MEDITATION FOR BEGINNERS

Meditation is great for reducing inflammation by impacting changes in the brain’s functional connectivity. We asked Kat Pither, Founder of YOGI BARE (@yogi.bare), a couple of questions to help you get into meditation (if you haven’t already). What advice would you give to someone starting meditation? “You have…

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Meditation is great for reducing inflammation by impacting changes in the brain’s functional connectivity. We asked Kat Pither, Founder of YOGI BARE (@yogi.bare), a couple of questions to help you get into meditation (if you haven’t already).

What advice would you give to someone starting meditation?

“You have to find what works for you. Do you love walking in nature and being outdoors? Do you have access to a quiet space? Is the only free time you feel you have during your 5 minute morning ritual staring into space while brewing coffee? Do you need an active meditation or something more passive? Or do you need headphones and music because you need to tap into the back-pocket tool of meditation on your commute or in the office? Because that’s what Meditation is. It’s your ‘Ace card’ to pull whenever you need it. It doesn’t have to be strict or stern or perfect or trigger guilt. It’s this neat little secret super power to tap into when you need it.”

“Meditation is about allowing yourself a brief moment to step out of and back from your life and notice how you feel and notice the wonder around you. That might be on a walk allowing your finger tips to brush over blades of  dewy grass and leaves and simmer in the sensations and textures, noticing the dappled sunlight. It might be allowing sounds and emotion of instrumental music to wash over you and fall away with them. It might be placing a hand on your belly and one on your chest and noticing the gentle rising and falling and losing yourself to the rhythm. Or it might just be thinking of five things you are thankful for in a single moment. Whatever it is – make it you.”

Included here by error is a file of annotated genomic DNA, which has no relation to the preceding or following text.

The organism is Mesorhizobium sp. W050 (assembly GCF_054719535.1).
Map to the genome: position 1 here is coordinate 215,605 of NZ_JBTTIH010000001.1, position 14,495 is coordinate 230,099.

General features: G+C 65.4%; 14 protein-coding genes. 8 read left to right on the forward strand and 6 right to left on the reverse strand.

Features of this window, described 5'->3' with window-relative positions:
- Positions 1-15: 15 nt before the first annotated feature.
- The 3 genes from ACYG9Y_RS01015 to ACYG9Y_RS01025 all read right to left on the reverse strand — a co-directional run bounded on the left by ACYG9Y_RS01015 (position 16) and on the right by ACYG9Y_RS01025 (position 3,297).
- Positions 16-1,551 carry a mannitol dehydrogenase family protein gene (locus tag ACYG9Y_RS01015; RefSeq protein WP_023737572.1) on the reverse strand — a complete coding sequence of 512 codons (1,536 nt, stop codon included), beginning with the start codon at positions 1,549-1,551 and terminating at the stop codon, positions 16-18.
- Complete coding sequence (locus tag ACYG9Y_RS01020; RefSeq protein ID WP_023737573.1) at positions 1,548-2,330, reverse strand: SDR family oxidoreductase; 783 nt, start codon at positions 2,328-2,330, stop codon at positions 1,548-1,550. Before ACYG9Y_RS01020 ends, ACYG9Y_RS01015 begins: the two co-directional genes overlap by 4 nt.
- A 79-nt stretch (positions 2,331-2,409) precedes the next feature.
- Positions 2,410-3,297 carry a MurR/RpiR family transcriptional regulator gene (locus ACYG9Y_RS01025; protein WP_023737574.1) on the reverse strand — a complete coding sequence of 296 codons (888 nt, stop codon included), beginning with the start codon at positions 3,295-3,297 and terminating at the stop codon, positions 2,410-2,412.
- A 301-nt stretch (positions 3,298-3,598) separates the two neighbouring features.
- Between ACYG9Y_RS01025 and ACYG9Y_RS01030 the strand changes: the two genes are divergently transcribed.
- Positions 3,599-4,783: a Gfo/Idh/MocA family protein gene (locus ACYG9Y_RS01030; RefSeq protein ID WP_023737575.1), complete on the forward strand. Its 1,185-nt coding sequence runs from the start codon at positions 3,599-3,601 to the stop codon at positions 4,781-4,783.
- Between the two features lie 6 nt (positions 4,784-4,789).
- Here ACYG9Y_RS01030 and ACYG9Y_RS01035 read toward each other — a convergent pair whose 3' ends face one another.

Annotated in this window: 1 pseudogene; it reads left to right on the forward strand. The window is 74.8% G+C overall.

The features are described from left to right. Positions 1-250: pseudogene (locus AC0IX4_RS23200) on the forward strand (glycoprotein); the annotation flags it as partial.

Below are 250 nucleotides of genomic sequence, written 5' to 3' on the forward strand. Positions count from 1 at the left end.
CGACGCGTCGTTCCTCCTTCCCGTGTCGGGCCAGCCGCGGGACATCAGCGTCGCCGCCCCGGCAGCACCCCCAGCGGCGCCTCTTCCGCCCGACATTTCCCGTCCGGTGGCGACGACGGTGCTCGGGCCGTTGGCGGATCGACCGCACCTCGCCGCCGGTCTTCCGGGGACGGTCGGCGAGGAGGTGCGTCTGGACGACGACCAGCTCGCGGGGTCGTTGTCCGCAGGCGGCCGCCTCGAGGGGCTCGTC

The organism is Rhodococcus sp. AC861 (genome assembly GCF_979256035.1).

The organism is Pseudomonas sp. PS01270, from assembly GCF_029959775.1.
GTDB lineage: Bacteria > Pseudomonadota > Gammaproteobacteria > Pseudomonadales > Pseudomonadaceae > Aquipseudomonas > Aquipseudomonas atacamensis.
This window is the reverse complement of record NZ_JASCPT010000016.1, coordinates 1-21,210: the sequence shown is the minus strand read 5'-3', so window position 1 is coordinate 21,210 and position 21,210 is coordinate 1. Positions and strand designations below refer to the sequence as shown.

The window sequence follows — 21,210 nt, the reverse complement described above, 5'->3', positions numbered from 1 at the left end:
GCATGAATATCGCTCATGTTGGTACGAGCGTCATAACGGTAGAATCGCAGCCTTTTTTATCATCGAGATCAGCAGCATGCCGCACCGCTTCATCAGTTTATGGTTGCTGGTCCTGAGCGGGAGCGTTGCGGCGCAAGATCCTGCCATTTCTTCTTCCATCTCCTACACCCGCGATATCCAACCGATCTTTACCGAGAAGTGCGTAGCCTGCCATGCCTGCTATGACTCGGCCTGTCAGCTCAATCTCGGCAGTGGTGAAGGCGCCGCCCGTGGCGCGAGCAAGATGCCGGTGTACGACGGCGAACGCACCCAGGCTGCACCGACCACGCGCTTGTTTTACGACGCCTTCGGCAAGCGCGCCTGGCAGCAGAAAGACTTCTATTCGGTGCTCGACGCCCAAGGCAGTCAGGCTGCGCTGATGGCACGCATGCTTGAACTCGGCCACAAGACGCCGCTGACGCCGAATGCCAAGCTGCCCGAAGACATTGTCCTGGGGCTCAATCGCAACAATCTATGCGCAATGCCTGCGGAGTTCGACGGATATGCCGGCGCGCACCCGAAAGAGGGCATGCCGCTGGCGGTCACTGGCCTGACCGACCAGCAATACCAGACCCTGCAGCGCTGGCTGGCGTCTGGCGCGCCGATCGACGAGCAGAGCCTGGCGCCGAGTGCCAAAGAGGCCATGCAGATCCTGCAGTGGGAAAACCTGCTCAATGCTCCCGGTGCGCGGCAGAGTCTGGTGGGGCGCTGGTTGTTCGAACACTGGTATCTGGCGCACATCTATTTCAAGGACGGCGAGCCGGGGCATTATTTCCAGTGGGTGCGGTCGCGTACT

Can meditation improve someone’s health in the context of a busy modern lifestyle?

“We are not supposed to live like this. We’ve created exterior brains in the form of mobiles which means the world can access us at any time, any place. We lack boundaries and technology lacks empathy. It doesn’t sympathise to our stimulation overload. We are bombarded with adverts and comparison, unable to connect and participate in life unless we have online banking, an email address and a social account. And yet we aren’t really connecting at all. We’ve never been so disconnected. So advanced yet so unnatural. When our technology is broken or not working, we turn it off for a bit and then we turn it back on again. Often, we don’t really know what this does. All we know is that it resets something.”

“Its kinda the same with mediation. We don’t have to understand the deep biological responses going on in the nervous system, we just have to have a little faith and trust in the way it makes us feel. And how that feeling ripples into our greater day. Melting away overwhelming feelings, providing clarity and taking our breath out of a heightened state which signifies to the brain to be fight or flight or anxiety ridden. There is no danger if we know we can handle it. Tasks become manageable, priorities reshuffle and we feel connected to our natural state of being. So that when we do have all our apps singing and pinging at once we don’t catastrophise – we see them for what they really are, from behind the boundary.”